Callejon De Hamel in Habana, Cuba
We wandered the backstreets of La Rampa, semi-lost. It’s Sunday afternoon, and it’s hot. I’ve been here before, but each street looks the same. A jacked cubano wearing a tank top and shorts waves us down and points down a street. He knows where we’re heading. The street narrows before opening into a colorful, bohemian barrio: porcelain tiles dotting the asphalt, bathtub benches, a continuous collage of murals, industrial art; and further inside, food carts, bead vendors, throngs of people, foreigners and Cubans. Live music blasts somewhere within the mob, edgy and over-amplified. No one is without refreshment: Cristal, Tu-Kola, or juice boxes of ron. This is Callejón de Hamel.
The jinateros eye us and flock. We know the hustle by now. ¿Quiere? A CD appears in my hand. Da le, venga chico. ¿Toma algo? What country you’re from, my friend? (The go-to English icebreaker). Tranquilo, mae, I casually say. Mira, ya lo tengo todo. A quick response with an accento cubano helps. This friendliness would normally be inviting, but we know the real intention ($). In a country iconic for socialism, its people seem natural capitalists.
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But enough, we came for the party, I mean, la rumba—a party, Afro-Cuban music tradition and dance. Plus it’s Sunday. Cuba has been spared the American Sunday-isms of football and mega churches. Instead, they have rumba (and baseball). We split up, each finding a nook in the crowd. Dancers bounce around, personifying deities of Santería, such as Oggún (Santerías personification of Saint John), clad in green and black, a (dull) machete in hand, puffing a fat cigar butt. Whether or not you’re a dancer, you’re dancing. A lead singer stands amidst the dancers. A choir stands behind, against a wall. To the side sit the tumbadores.
For a foreigner, rumba is all sorts of complicated. Its five-stroke clave functions in 4/4 and 6/8 time simultaneously (seemingly a combination of the Afro-Cuban 6/8 clave and 4/4 son clave)—one feel is usually given more emphasis than the other, which can change as rhythm develops. Only after internalizing the clave (not so easy) do you realize you’re still perpetually off. The clave-ist (almost always the oldest dude) isn’t starting on beat one (beat three, of course). The complexities don’t stop there. Bottom line, it’s all about establishing a hip, sophisticated groove. Anything less would be the Western classical equivalent of playing “hot cross buns” over and over again, with no variation, vibrato… you get it.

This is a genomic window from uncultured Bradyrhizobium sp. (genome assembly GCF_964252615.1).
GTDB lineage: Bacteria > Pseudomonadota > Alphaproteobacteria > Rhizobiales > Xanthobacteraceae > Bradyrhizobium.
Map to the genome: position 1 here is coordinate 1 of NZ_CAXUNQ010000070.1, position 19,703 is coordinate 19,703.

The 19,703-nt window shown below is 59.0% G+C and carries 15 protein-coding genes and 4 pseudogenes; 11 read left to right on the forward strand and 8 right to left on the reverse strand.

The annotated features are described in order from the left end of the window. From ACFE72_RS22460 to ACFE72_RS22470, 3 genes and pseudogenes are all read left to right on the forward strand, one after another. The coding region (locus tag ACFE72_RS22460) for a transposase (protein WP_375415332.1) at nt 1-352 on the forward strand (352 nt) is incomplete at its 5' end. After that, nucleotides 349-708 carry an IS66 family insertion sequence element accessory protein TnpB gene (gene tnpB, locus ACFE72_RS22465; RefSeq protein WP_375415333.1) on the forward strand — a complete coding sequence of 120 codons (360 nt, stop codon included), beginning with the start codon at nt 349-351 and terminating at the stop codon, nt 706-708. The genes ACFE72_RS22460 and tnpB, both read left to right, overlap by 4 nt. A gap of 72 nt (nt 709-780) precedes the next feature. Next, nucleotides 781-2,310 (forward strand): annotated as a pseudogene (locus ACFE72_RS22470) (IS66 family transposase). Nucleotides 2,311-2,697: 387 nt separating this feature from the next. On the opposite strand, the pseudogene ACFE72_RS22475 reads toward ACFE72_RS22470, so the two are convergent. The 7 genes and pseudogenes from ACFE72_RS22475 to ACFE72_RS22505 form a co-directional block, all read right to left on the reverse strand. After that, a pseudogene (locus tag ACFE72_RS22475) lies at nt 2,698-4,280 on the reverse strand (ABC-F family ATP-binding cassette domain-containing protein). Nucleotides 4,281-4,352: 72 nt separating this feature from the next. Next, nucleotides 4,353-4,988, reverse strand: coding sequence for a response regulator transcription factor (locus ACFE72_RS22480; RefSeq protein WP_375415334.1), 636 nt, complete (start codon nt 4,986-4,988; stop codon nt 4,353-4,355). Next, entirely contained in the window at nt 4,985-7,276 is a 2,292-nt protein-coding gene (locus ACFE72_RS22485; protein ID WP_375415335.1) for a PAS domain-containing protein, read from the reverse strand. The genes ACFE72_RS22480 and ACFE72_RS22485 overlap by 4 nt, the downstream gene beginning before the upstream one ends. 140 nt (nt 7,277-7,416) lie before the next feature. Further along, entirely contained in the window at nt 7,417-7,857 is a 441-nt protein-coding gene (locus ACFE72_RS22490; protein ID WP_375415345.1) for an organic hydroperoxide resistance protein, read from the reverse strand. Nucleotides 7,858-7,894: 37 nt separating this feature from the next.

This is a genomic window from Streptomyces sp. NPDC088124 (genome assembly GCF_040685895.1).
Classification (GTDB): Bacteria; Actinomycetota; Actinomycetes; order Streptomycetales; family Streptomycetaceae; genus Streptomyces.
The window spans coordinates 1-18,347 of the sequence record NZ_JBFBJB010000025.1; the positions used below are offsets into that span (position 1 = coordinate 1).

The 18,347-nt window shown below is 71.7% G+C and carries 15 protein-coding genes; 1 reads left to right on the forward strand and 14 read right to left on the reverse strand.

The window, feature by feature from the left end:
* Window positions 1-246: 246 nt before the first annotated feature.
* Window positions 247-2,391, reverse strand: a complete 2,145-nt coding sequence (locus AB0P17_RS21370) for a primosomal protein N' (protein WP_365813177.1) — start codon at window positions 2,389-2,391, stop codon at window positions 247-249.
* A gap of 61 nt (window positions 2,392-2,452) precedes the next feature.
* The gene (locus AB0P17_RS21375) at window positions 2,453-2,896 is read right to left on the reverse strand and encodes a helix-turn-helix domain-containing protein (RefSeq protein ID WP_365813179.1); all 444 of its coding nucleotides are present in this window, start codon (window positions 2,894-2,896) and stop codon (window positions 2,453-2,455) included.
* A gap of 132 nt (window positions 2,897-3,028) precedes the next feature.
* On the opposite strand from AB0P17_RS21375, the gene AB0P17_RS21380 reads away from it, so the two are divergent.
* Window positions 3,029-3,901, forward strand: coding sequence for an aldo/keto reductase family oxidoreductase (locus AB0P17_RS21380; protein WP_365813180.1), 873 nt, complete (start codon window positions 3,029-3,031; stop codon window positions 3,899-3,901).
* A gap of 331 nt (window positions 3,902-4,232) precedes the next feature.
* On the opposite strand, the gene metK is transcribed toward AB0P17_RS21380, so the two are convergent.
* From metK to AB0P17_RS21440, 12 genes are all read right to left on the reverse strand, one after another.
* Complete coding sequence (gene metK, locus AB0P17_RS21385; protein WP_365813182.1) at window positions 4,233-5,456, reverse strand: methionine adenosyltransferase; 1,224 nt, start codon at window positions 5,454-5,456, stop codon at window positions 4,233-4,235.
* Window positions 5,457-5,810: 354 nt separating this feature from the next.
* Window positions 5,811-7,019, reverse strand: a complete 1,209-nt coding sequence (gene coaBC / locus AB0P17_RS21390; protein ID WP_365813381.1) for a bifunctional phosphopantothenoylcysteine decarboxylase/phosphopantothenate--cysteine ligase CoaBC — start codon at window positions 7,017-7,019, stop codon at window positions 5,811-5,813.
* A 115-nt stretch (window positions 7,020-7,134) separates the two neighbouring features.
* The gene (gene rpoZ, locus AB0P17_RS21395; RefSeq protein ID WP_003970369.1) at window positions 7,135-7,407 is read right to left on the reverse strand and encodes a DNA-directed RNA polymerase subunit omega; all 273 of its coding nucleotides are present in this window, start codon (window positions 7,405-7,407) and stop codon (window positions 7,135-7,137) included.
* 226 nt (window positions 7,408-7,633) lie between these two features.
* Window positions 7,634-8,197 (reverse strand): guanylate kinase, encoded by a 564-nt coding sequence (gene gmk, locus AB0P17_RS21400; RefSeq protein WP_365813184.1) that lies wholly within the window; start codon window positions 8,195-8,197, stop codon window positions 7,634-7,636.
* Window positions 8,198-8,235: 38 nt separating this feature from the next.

¡Es la pinga!
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If you’re not a music nerd, it’s enough to dig on the singing and dancing. Of the three main types of rumba, guaguancó is most popular. Apart from its unique rhythmic sound, you can identify guaguancó from its lyrics (“soy cu-bana, y me gust-a gua-guan-có”—easy enough) and its sexual competition of a dance between male and female. It goes down like this (as seen in the video above): the male dancer impresses and distracts the female with some fancy footwork in order to catch her off guard with what’s called a vacunao—a pelvis thrust, or sudden flick of the hand or foot towards the female’s groin. The female dances seductively to the man’s side, rhythmically opening and closing her skirt to tempt the man, only to block (batao) any attempted vacunao by turning away, closing her skirt or batting the man away with her hand. Colorful scarves are often used for both the vacunao and batao. All movements are interwoven with song and coordinated to certain percussion instruments; thus, there are specific rules of engagement. The blatantly sexual dance is really a good-humored, playful competition—an incredibly blunt version of an age-old dance. And when it comes to such matters, Cubans are always blunt.
Salsa, son or reggae-ton may be more straightforward for most listeners, but rumba is the secret treasure of Cuba. The Cuban Minister of Culture has said what I’m sure many have said before him: “Rumba without Cuba is not rumba, and Cuba without rumba is not Cuba.” There seems to be something deeper in rumba, which isn’t to say that other Cuban music lacks depth. Rumba has never been popular music. It was freedom music. It thrived in time of slavery under the guise of religion. It wasn’t even “discovered” by a second party until slavery ended in Cuba. It is still a stronghold of Santería. It is party music. It speaks on an individual and collective level. It involves all, regardless of race or creed. It mirrors everyday life, the struggles and delights.
Can you tell? This kid $%#@ loves dancing to rumba!
The sound guy comes equipped with bling